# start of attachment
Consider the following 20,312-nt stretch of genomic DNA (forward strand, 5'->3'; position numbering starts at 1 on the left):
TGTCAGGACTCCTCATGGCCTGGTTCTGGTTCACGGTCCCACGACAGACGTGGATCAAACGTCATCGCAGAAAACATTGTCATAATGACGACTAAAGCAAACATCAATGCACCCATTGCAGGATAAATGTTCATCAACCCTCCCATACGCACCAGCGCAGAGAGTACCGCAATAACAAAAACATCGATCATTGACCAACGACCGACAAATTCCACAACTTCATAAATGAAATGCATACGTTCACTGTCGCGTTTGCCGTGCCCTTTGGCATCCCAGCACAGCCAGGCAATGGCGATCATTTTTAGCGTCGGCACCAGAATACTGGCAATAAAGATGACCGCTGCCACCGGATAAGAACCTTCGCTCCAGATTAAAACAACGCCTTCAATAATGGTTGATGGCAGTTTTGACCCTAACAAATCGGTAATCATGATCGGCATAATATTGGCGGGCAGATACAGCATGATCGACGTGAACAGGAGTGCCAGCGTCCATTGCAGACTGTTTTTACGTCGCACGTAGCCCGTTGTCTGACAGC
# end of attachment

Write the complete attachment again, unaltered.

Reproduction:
Consider the following 20,312-nt stretch of genomic DNA (forward strand, 5'->3'; position numbering starts at 1 on the left):
TGTCAGGACTCCTCATGGCCTGGTTCTGGTTCACGGTCCCACGACAGACGTGGATCAAACGTCATCGCAGAAAACATTGTCATAATGACGACTAAAGCAAACATCAATGCACCCATTGCAGGATAAATGTTCATCAACCCTCCCATACGCACCAGCGCAGAGAGTACCGCAATAACAAAAACATCGATCATTGACCAACGACCGACAAATTCCACAACTTCATAAATGAAATGCATACGTTCACTGTCGCGTTTGCCGTGCCCTTTGGCATCCCAGCACAGCCAGGCAATGGCGATCATTTTTAGCGTCGGCACCAGAATACTGGCAATAAAGATGACCGCTGCCACCGGATAAGAACCTTCGCTCCAGATTAAAACAACGCCTTCAATAATGGTTGATGGCAGTTTTGACCCTAACAAATCGGTAATCATGATCGGCATAATATTGGCGGGCAGATACAGCATGATCGACGTGAACAGGAGTGCCAGCGTCCATTGCAGACTGTTTTTACGTCGCACGTAGCCCGTTGTCTGACAGC